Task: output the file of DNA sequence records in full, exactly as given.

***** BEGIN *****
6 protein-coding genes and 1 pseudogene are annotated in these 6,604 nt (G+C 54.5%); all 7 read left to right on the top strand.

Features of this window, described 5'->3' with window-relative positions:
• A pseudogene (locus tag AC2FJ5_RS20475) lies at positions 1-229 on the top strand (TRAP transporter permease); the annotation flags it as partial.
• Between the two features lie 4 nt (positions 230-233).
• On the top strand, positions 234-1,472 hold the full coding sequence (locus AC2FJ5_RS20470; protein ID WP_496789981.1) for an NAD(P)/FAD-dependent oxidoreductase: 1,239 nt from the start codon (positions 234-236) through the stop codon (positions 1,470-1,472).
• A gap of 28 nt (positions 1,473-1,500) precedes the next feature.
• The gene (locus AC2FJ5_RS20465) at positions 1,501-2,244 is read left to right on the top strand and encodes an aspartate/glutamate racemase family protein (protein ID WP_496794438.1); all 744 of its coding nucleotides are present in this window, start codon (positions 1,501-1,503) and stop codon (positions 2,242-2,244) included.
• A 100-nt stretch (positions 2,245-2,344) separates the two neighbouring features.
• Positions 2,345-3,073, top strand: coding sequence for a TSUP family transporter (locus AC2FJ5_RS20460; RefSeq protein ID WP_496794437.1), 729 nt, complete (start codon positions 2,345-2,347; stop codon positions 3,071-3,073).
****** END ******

6 protein-coding genes and 1 pseudogene are annotated in these 6,604 nt (G+C 54.5%); all 7 read left to right on the top strand.

Features of this window, described 5'->3' with window-relative positions:
• A pseudogene (locus tag AC2FJ5_RS20475) lies at positions 1-229 on the top strand (TRAP transporter permease); the annotation flags it as partial.
• Between the two features lie 4 nt (positions 230-233).
• On the top strand, positions 234-1,472 hold the full coding sequence (locus AC2FJ5_RS20470; protein ID WP_496789981.1) for an NAD(P)/FAD-dependent oxidoreductase: 1,239 nt from the start codon (positions 234-236) through the stop codon (positions 1,470-1,472).
• A gap of 28 nt (positions 1,473-1,500) precedes the next feature.
• The gene (locus AC2FJ5_RS20465) at positions 1,501-2,244 is read left to right on the top strand and encodes an aspartate/glutamate racemase family protein (protein ID WP_496794438.1); all 744 of its coding nucleotides are present in this window, start codon (positions 1,501-1,503) and stop codon (positions 2,242-2,244) included.
• A 100-nt stretch (positions 2,245-2,344) separates the two neighbouring features.
• Positions 2,345-3,073, top strand: coding sequence for a TSUP family transporter (locus AC2FJ5_RS20460; RefSeq protein ID WP_496794437.1), 729 nt, complete (start codon positions 2,345-2,347; stop codon positions 3,071-3,073).